In the first lecture of the semester, Anthony presented some quotes about Jimi Hendrix’s playing of the Star Spangled Banner at the Woodstock music festival that I did not think twice about at the time. Although I cannot recall the exact words he shared with us, I did find in my notes a reflection that this seminal event is considered to be one of the greatest examples of the linkage between popular culture and politics – that it transcended a particular moment in time. At face value this interpretation is easy to side with and can be defended on many levels; however, when put into context with Michael Wadleigh’s documentary Woodstock: 3 Days of Peace and Music and this week’s readings from David Walley, this appearance might not seem to carry the cultural importance it has been given.
In viewing the actual performance on screen, it came across as being anti-climactic. Yes, Hendrix was the closing act of the festival, but due to logistical problems he ended up on stage Monday morning playing to a mere fraction of the estimated 500,000+ concert goers that had been in attendance. Those that were still around were likely nursing severe hangovers (what three days of sex, drugs, and rock and roll would do to anybody) and were probably not open to any meaningful political statements at that point. This idea can be reinforced by the notions about the head culture, the drug culture and the commercially constructed counterculture expressed by Walley.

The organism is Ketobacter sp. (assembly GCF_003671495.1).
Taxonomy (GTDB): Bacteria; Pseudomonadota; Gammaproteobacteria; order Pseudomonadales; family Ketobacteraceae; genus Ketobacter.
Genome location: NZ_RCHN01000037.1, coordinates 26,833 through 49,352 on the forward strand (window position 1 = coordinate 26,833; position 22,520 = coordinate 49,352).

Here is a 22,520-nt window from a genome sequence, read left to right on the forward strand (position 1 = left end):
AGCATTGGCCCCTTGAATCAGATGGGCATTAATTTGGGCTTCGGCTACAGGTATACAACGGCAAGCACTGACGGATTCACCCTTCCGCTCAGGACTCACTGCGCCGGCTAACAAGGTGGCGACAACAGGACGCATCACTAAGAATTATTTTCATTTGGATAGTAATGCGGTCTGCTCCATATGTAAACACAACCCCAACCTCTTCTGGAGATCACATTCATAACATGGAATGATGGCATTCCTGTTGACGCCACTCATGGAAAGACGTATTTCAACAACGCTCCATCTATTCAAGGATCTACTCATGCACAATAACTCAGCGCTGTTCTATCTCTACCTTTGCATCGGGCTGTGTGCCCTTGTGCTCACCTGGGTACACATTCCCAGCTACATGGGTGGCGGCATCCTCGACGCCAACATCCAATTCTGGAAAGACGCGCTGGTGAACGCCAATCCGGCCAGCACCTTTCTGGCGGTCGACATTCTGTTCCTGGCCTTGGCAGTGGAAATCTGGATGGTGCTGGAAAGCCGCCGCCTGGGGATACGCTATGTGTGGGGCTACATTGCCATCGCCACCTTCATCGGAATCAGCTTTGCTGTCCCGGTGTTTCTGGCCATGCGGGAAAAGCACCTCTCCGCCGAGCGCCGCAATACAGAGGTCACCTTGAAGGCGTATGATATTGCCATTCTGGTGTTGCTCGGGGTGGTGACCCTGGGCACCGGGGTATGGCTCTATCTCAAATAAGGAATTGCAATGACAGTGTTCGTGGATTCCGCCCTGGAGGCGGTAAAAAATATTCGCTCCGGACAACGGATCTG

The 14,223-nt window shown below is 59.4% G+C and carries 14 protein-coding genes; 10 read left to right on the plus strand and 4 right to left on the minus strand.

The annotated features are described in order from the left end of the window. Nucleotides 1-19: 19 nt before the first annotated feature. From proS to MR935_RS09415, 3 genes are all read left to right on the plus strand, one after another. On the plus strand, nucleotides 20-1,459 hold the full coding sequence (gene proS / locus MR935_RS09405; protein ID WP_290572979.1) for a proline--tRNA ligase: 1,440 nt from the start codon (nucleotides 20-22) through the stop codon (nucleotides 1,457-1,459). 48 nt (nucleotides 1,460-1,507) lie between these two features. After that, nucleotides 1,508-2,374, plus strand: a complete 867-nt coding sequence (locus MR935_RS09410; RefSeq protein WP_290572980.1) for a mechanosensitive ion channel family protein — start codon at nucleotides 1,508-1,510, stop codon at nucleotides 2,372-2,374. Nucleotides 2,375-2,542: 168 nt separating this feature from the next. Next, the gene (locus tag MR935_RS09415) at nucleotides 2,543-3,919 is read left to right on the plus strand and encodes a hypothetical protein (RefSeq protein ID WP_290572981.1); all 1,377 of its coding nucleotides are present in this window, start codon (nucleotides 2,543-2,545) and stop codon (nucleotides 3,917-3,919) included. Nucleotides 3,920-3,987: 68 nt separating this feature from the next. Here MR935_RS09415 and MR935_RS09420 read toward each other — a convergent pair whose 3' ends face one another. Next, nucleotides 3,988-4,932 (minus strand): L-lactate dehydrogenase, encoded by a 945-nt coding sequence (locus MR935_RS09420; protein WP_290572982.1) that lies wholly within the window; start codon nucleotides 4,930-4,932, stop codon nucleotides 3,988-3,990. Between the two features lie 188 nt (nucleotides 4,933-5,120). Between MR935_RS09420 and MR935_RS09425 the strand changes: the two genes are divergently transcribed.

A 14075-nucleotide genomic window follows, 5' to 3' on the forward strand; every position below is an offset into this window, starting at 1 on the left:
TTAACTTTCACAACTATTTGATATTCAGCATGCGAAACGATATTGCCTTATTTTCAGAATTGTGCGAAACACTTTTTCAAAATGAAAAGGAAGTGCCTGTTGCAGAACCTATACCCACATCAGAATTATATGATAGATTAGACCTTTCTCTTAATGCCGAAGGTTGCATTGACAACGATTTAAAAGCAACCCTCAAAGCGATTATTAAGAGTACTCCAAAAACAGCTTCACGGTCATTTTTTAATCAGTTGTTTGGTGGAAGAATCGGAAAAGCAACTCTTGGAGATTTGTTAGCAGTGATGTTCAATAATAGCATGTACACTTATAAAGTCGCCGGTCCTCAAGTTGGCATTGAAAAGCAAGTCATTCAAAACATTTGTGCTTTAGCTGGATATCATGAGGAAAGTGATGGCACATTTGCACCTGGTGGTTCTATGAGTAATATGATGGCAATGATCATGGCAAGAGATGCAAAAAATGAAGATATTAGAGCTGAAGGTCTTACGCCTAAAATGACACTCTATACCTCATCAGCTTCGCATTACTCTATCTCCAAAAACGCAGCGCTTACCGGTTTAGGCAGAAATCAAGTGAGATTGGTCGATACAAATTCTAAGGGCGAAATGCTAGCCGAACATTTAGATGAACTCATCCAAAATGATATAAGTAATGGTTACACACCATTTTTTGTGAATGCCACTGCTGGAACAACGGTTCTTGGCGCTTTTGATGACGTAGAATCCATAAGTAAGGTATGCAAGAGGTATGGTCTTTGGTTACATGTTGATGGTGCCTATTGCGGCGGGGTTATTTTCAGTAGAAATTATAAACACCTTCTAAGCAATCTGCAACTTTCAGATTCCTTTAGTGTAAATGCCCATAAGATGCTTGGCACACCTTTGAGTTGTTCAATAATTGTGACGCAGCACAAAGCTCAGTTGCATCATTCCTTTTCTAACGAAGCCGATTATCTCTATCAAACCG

Every point has its counterpoint. In this particular case, reading Daniel Schowalter’s article this week helped put everything back into balance for me. By pointing out the editorial powers a documentary filmmaker has in creating or influencing popular interpretation reality, he is able to remind us of the dangers of passively accepting things at face value. When this is taken into consideration, it becomes obviously clear that the significance of Hendrix’s version of the Star Spangled Banner is rightfully so. Asserting claims of a hidden political message reverberating within the chords he was playing is right in line with every discussion we have had thus far – that we are morally obligated to actively participate in bringing about the cultural changes that we see needing repair.